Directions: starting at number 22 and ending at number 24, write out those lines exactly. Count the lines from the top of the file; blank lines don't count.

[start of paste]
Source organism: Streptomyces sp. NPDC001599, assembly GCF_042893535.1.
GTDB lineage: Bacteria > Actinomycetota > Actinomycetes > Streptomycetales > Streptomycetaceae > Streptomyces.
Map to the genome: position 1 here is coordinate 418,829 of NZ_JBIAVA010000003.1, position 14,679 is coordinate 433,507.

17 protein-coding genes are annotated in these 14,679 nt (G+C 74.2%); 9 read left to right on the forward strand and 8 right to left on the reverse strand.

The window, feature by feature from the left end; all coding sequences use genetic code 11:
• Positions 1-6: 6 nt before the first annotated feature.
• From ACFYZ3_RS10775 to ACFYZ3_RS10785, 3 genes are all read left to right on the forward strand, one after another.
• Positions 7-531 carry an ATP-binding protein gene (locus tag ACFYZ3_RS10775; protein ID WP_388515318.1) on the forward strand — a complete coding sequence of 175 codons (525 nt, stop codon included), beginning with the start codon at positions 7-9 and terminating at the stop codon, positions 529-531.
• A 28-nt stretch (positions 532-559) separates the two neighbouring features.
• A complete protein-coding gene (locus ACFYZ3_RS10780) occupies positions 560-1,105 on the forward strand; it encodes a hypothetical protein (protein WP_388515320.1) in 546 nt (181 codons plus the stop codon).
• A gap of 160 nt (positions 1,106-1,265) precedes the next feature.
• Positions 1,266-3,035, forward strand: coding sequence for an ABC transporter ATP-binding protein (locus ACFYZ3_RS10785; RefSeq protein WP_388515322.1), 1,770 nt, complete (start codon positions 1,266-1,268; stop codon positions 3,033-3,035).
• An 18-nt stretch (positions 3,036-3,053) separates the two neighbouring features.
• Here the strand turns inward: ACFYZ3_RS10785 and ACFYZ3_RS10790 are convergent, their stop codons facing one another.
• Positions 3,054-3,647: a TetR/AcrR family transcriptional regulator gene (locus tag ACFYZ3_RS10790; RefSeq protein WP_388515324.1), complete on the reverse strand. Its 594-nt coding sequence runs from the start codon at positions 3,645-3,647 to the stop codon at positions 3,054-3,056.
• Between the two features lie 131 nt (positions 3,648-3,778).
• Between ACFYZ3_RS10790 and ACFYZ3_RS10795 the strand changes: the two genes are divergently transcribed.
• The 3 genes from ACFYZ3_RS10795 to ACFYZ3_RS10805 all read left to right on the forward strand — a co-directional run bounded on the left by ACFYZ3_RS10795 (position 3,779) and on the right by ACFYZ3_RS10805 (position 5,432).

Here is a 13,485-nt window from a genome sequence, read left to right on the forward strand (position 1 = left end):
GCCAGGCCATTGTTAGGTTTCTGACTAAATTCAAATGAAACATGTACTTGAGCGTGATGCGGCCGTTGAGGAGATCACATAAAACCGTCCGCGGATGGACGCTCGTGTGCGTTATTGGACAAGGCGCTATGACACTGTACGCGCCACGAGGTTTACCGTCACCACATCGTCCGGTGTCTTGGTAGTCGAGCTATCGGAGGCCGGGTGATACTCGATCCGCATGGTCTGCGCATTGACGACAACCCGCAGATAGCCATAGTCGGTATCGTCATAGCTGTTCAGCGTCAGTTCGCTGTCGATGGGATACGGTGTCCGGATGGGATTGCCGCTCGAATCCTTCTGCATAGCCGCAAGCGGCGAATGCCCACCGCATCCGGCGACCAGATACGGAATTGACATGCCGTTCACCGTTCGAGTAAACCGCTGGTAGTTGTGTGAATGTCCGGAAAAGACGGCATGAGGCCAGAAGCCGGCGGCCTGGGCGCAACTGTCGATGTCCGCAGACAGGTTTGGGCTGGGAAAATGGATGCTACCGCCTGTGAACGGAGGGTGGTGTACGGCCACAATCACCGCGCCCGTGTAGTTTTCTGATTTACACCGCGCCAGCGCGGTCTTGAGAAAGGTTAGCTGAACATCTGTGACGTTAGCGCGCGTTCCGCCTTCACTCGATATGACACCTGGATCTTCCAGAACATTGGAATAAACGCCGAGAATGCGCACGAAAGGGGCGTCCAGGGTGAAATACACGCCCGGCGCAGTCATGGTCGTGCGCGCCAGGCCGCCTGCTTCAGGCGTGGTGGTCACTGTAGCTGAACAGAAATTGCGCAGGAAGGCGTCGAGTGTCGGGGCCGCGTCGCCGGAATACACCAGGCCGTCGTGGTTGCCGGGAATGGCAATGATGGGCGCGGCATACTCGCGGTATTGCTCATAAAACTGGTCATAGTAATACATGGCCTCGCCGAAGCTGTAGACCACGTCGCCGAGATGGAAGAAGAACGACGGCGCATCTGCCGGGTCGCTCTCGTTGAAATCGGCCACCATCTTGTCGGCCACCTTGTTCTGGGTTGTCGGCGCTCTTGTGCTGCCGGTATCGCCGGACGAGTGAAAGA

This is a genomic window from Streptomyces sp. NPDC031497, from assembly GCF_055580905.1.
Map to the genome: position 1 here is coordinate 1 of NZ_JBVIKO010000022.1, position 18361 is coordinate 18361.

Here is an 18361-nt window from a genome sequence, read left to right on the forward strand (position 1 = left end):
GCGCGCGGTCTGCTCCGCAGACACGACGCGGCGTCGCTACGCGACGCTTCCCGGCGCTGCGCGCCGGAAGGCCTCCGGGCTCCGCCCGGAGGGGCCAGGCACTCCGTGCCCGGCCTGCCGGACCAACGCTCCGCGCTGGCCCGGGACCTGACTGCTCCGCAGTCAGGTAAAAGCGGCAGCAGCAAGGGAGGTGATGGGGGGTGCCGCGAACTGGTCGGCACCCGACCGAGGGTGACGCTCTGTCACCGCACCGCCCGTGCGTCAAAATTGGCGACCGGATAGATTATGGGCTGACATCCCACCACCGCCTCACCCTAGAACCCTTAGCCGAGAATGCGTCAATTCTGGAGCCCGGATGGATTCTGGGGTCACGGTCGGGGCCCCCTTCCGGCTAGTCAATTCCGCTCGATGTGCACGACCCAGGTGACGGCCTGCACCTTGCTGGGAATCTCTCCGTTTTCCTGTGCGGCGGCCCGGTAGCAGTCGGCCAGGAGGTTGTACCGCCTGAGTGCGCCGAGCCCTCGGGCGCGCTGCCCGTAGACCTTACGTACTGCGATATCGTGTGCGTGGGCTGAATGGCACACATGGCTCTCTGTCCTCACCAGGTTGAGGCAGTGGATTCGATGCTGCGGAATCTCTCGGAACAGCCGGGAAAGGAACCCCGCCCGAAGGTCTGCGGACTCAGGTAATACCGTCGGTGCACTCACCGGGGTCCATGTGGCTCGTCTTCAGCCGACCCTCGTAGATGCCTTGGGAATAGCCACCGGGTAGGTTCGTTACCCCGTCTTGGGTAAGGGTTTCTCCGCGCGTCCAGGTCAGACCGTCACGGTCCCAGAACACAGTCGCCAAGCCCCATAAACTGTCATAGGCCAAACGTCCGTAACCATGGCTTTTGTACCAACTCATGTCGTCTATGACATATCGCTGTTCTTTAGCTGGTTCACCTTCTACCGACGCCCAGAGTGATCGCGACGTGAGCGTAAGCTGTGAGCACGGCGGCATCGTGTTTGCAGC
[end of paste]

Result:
Map to the genome: position 1 here is coordinate 1 of NZ_JBVIKO010000022.1, position 18361 is coordinate 18361.

Here is an 18361-nt window from a genome sequence, read left to right on the forward strand (position 1 = left end):
GCGCGCGGTCTGCTCCGCAGACACGACGCGGCGTCGCTACGCGACGCTTCCCGGCGCTGCGCGCCGGAAGGCCTCCGGGCTCCGCCCGGAGGGGCCAGGCACTCCGTGCCCGGCCTGCCGGACCAACGCTCCGCGCTGGCCCGGGACCTGACTGCTCCGCAGTCAGGTAAAAGCGGCAGCAGCAAGGGAGGTGATGGGGGGTGCCGCGAACTGGTCGGCACCCGACCGAGGGTGACGCTCTGTCACCGCACCGCCCGTGCGTCAAAATTGGCGACCGGATAGATTATGGGCTGACATCCCACCACCGCCTCACCCTAGAACCCTTAGCCGAGAATGCGTCAATTCTGGAGCCCGGATGGATTCTGGGGTCACGGTCGGGGCCCCCTTCCGGCTAGTCAATTCCGCTCGATGTGCACGACCCAGGTGACGGCCTGCACCTTGCTGGGAATCTCTCCGTTTTCCTGTGCGGCGGCCCGGTAGCAGTCGGCCAGGAGGTTGTACCGCCTGAGTGCGCCGAGCCCTCGGGCGCGCTGCCCGTAGACCTTACGTACTGCGATATCGTGTGCGTGGGCTGAATGGCACACATGGCTCTCTGTCCTCACCAGGTTGAGGCAGTGGATTCGATGCTGCGGAATCTCTCGGAACAGCCGGGAAAGGAACCCCGCCCGAAGGTCTGCGGACTCAGGTAATACCGTCGGTGCACTCACCGGGGTCCATGTGGCTCGTCTTCAGCCGACCCTCGTAGATGCCTTGGGAATAGCCACCGGGTAGGTTCGTTACCCCGTCTTGGGTAAGGGTTTCTCCGCGCGTCCAGGTCAGACCGTCACGGTCCCAGAACACAGTCGCCAAGCCCCATAAACTGTCATAGGCCAAACGTCCGTAACCATGGCTTTTGTACCAACTCATGTCGTCTATGACATATCGCTGTTCTTTAGCTGGTTCACCTTCTACCGACGCCCAGAGTGATCGCGACGTGAGCGTAAGCTGTGAGCACGGCGGCATCGTGTTTGCAGC